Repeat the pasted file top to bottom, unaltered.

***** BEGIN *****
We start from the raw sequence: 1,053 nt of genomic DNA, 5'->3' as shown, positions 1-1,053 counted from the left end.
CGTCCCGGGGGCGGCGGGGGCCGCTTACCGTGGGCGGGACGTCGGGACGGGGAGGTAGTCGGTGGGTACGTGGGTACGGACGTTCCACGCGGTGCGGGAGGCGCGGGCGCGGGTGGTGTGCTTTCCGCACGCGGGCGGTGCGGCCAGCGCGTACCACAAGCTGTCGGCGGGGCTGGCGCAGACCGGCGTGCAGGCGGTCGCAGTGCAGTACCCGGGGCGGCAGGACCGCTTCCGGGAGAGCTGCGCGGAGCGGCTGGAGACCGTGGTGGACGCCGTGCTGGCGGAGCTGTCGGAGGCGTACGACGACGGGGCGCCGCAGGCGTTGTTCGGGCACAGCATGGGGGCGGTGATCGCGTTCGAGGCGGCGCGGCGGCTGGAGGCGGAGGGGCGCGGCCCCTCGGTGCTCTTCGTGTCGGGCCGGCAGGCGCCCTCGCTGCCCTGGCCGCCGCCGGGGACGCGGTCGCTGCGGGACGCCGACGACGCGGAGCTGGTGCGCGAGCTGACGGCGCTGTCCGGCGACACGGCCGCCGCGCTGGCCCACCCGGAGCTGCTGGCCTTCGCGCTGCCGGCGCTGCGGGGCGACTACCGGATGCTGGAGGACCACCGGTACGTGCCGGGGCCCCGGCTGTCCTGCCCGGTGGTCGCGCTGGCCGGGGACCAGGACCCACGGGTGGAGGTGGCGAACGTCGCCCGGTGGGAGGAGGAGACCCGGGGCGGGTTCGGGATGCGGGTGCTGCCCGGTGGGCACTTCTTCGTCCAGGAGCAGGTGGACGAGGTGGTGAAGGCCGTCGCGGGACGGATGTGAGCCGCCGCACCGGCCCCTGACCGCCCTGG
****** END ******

We start from the raw sequence: 1,053 nt of genomic DNA, 5'->3' as shown, positions 1-1,053 counted from the left end.
CGTCCCGGGGGCGGCGGGGGCCGCTTACCGTGGGCGGGACGTCGGGACGGGGAGGTAGTCGGTGGGTACGTGGGTACGGACGTTCCACGCGGTGCGGGAGGCGCGGGCGCGGGTGGTGTGCTTTCCGCACGCGGGCGGTGCGGCCAGCGCGTACCACAAGCTGTCGGCGGGGCTGGCGCAGACCGGCGTGCAGGCGGTCGCAGTGCAGTACCCGGGGCGGCAGGACCGCTTCCGGGAGAGCTGCGCGGAGCGGCTGGAGACCGTGGTGGACGCCGTGCTGGCGGAGCTGTCGGAGGCGTACGACGACGGGGCGCCGCAGGCGTTGTTCGGGCACAGCATGGGGGCGGTGATCGCGTTCGAGGCGGCGCGGCGGCTGGAGGCGGAGGGGCGCGGCCCCTCGGTGCTCTTCGTGTCGGGCCGGCAGGCGCCCTCGCTGCCCTGGCCGCCGCCGGGGACGCGGTCGCTGCGGGACGCCGACGACGCGGAGCTGGTGCGCGAGCTGACGGCGCTGTCCGGCGACACGGCCGCCGCGCTGGCCCACCCGGAGCTGCTGGCCTTCGCGCTGCCGGCGCTGCGGGGCGACTACCGGATGCTGGAGGACCACCGGTACGTGCCGGGGCCCCGGCTGTCCTGCCCGGTGGTCGCGCTGGCCGGGGACCAGGACCCACGGGTGGAGGTGGCGAACGTCGCCCGGTGGGAGGAGGAGACCCGGGGCGGGTTCGGGATGCGGGTGCTGCCCGGTGGGCACTTCTTCGTCCAGGAGCAGGTGGACGAGGTGGTGAAGGCCGTCGCGGGACGGATGTGAGCCGCCGCACCGGCCCCTGACCGCCCTGG